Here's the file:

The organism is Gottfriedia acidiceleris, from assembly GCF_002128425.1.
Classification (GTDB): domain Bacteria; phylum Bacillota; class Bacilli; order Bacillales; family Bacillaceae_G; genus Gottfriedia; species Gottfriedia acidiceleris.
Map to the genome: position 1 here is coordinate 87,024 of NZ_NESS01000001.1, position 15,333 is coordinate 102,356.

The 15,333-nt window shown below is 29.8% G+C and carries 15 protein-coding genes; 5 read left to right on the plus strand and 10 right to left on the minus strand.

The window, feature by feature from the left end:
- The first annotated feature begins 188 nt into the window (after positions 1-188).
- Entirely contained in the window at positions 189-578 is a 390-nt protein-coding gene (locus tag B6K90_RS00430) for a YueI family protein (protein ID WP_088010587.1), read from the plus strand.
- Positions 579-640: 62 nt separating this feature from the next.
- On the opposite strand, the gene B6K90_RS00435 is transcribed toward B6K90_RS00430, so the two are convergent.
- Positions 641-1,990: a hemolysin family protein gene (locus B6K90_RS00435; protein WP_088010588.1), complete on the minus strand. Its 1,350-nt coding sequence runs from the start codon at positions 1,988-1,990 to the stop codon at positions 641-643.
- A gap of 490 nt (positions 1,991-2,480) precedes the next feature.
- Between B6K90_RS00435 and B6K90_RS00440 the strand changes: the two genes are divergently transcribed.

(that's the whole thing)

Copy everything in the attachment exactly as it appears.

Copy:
The organism is Gottfriedia acidiceleris, from assembly GCF_002128425.1.
Classification (GTDB): domain Bacteria; phylum Bacillota; class Bacilli; order Bacillales; family Bacillaceae_G; genus Gottfriedia; species Gottfriedia acidiceleris.
Map to the genome: position 1 here is coordinate 87,024 of NZ_NESS01000001.1, position 15,333 is coordinate 102,356.

The 15,333-nt window shown below is 29.8% G+C and carries 15 protein-coding genes; 5 read left to right on the plus strand and 10 right to left on the minus strand.

The window, feature by feature from the left end:
- The first annotated feature begins 188 nt into the window (after positions 1-188).
- Entirely contained in the window at positions 189-578 is a 390-nt protein-coding gene (locus tag B6K90_RS00430) for a YueI family protein (protein ID WP_088010587.1), read from the plus strand.
- Positions 579-640: 62 nt separating this feature from the next.
- On the opposite strand, the gene B6K90_RS00435 is transcribed toward B6K90_RS00430, so the two are convergent.
- Positions 641-1,990: a hemolysin family protein gene (locus B6K90_RS00435; protein WP_088010588.1), complete on the minus strand. Its 1,350-nt coding sequence runs from the start codon at positions 1,988-1,990 to the stop codon at positions 641-643.
- A gap of 490 nt (positions 1,991-2,480) precedes the next feature.
- Between B6K90_RS00435 and B6K90_RS00440 the strand changes: the two genes are divergently transcribed.